In the spring I often see large pleated leaves in the same damp places where skunk cabbage grows. For years I didn’t know what they were and I was lazy. I couldn’t see any flowers and I wouldn’t wade into the swamp to key it out with my Newcomb’s Guide.
This week Dianne Machesney put me straight. This is false hellebore (Veratrum viride).
False hellebore is blooming this month and now I know why I never saw the flowers from a distance. They’re completely green! Six hairy green tepals (petal-sepals) and six stamens with yellow anthers.
The leaves spiral up the stem. The entire plant, up to six feet tall, resembles hellebore so it’s called false hellebore.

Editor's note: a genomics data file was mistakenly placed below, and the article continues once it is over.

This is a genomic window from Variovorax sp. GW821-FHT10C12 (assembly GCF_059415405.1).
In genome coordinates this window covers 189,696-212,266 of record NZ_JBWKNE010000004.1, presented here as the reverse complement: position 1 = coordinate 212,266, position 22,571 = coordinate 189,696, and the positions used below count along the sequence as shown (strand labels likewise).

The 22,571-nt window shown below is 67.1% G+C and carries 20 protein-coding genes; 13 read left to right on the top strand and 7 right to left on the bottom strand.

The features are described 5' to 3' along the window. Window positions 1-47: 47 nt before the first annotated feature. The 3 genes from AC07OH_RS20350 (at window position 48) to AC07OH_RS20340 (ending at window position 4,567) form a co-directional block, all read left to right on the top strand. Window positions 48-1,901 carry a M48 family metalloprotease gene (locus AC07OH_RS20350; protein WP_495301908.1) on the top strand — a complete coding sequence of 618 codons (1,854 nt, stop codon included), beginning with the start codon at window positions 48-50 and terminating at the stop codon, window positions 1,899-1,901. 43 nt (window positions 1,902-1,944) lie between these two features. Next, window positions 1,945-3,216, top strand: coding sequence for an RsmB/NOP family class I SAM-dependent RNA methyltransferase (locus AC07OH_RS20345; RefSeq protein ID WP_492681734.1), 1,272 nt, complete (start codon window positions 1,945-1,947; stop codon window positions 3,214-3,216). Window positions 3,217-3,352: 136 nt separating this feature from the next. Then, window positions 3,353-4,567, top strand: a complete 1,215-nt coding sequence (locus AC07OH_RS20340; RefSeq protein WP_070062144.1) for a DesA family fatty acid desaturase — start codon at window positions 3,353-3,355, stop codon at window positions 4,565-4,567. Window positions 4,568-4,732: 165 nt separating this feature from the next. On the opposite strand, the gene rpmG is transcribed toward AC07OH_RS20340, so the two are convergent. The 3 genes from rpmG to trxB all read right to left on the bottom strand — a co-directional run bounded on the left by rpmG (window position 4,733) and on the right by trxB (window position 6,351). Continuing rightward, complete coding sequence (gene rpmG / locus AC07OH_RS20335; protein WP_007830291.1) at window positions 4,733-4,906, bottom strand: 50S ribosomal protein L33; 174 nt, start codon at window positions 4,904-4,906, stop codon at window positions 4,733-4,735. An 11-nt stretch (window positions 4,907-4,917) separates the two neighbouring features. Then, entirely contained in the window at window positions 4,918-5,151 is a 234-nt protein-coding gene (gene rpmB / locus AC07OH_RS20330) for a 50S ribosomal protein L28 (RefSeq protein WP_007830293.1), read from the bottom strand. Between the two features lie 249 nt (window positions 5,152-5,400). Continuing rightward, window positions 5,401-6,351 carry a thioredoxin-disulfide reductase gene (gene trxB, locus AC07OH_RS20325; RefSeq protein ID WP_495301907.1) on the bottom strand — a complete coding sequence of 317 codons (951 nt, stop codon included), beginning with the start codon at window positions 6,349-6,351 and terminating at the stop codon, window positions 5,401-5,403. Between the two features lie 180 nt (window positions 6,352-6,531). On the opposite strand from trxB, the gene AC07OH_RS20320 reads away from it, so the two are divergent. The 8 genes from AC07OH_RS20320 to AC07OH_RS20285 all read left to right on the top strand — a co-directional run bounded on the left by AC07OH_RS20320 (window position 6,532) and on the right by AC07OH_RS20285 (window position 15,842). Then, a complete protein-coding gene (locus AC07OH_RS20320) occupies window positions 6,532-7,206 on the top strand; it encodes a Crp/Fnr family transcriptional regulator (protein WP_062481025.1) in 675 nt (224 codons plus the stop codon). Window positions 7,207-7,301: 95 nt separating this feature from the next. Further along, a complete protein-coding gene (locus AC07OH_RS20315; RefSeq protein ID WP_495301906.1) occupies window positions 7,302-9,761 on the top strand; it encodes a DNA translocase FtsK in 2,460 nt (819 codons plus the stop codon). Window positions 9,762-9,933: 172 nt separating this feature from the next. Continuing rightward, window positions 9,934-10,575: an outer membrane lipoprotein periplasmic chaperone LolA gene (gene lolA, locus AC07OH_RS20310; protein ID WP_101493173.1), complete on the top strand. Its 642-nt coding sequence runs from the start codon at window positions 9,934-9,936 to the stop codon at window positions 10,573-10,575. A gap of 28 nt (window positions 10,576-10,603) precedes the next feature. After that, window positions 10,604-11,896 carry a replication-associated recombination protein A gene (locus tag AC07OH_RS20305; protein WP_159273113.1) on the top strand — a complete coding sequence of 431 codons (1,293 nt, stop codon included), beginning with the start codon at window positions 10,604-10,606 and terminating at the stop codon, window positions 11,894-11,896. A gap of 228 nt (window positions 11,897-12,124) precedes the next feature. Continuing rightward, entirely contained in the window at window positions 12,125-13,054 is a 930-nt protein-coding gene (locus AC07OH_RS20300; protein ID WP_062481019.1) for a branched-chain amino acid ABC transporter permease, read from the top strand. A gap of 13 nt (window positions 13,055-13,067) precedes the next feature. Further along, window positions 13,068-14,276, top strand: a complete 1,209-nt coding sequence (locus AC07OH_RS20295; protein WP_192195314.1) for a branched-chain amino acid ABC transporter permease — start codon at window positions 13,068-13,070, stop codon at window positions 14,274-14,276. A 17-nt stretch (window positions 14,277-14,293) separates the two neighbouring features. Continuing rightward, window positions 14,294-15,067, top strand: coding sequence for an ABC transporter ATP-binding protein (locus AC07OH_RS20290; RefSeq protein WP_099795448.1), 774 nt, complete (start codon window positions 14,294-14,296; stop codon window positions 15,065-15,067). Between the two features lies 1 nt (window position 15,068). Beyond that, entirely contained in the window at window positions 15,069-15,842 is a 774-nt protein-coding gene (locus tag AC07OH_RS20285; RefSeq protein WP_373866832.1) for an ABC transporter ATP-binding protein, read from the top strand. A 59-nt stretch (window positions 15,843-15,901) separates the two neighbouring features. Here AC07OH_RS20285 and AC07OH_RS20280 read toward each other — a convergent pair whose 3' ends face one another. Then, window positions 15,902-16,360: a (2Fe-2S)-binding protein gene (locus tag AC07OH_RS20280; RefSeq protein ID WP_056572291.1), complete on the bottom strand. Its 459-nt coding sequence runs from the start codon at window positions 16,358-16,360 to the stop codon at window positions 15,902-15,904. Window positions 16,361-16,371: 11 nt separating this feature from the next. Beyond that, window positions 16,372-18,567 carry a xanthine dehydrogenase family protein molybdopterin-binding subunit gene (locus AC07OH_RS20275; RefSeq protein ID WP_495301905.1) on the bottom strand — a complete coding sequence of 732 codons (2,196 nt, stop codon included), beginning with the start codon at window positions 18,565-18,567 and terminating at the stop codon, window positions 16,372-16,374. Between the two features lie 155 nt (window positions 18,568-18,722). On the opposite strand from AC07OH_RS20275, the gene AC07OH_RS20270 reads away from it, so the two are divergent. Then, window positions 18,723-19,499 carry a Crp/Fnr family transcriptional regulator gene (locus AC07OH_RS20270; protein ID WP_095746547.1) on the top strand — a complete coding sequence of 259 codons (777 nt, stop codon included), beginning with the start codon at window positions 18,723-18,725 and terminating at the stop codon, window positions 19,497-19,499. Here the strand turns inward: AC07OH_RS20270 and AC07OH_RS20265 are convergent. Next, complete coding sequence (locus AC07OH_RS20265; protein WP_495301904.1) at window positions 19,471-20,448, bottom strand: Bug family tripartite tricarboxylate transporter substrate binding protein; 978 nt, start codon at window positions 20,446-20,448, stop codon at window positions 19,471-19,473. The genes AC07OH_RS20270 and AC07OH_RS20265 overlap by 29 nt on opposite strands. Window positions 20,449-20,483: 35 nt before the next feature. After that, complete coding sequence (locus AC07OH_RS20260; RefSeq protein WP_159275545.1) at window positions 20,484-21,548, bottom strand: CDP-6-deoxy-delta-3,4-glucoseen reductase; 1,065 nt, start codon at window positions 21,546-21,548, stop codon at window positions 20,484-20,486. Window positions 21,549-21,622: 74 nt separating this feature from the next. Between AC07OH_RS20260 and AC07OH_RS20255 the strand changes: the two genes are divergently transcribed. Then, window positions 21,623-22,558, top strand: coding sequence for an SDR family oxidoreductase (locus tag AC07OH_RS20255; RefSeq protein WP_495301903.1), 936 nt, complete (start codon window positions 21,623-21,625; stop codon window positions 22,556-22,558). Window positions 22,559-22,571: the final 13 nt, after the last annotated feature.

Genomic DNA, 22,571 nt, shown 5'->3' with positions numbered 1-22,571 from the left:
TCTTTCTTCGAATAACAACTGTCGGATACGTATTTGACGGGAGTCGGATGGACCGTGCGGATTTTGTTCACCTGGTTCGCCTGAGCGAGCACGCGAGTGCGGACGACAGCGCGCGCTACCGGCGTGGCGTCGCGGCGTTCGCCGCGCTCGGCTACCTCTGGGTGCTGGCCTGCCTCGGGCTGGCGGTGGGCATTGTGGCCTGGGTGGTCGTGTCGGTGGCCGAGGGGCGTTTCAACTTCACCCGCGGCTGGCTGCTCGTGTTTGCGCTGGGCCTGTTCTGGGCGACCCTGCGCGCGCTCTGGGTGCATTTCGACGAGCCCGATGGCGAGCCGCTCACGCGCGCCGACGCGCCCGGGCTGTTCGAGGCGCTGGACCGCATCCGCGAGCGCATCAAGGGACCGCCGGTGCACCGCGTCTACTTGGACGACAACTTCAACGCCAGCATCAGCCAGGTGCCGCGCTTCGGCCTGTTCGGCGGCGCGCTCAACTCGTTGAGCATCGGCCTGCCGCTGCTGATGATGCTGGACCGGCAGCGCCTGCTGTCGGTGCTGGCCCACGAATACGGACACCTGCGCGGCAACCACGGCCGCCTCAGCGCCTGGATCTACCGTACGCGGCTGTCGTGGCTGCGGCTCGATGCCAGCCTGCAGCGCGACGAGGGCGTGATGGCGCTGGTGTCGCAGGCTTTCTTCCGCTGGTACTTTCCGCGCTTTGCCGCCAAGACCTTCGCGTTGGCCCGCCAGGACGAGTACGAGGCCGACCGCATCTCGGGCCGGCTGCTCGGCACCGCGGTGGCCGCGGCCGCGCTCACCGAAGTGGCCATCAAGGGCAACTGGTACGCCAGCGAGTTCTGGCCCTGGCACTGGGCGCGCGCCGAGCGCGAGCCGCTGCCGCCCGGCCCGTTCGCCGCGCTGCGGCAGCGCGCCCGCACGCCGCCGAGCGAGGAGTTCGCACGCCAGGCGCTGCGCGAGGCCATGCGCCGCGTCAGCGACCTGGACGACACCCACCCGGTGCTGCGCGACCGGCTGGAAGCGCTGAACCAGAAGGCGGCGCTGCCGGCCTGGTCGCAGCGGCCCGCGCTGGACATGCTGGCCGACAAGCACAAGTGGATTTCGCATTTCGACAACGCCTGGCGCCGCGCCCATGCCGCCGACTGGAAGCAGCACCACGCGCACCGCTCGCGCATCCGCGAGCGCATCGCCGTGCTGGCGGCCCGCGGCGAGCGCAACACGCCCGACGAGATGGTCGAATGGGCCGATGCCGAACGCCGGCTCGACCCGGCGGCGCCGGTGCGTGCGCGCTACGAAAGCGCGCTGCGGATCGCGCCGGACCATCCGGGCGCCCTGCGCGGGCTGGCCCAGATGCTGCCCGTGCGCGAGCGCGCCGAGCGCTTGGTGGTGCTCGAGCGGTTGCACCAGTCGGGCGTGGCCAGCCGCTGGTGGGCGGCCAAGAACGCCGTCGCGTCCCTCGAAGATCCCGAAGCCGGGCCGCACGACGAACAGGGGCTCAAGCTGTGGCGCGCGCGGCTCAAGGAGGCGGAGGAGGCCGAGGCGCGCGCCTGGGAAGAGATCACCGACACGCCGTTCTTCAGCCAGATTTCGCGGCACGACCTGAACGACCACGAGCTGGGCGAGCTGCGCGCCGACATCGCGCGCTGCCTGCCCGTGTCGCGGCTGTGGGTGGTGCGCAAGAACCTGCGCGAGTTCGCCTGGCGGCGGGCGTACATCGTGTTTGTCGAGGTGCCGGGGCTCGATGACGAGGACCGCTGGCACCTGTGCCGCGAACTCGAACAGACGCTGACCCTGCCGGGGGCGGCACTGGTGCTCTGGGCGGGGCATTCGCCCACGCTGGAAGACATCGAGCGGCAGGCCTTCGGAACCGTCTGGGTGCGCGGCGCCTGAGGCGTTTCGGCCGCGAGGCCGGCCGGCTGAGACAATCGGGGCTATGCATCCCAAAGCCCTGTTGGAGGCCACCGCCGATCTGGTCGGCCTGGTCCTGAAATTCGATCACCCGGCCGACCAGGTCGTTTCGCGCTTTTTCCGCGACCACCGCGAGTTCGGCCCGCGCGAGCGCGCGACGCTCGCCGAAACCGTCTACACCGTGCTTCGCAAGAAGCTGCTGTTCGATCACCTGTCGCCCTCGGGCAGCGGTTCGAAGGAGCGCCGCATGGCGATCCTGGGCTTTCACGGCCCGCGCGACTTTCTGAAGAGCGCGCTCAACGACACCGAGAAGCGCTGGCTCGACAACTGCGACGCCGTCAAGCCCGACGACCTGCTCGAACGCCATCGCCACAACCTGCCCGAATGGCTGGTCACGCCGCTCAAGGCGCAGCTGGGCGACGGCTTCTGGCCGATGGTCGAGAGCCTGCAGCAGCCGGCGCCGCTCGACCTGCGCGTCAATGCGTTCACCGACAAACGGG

Like all plants in the Veratrum genus viride is highly poisonous. Deer leave it alone but cattle are sometimes fooled.
Amazingly, some Native American tribes used it as an initiation test. Like Arthur pulling the sword from the stone, candidates to be the next leader would ingest false hellebore. According to Wikipedia, the one to start vomiting last would become the new leader. (Ick!)
Look for false hellebore’s flowers from May to July. After it blooms, the leaves fade.
(photos by Dianne Machesney)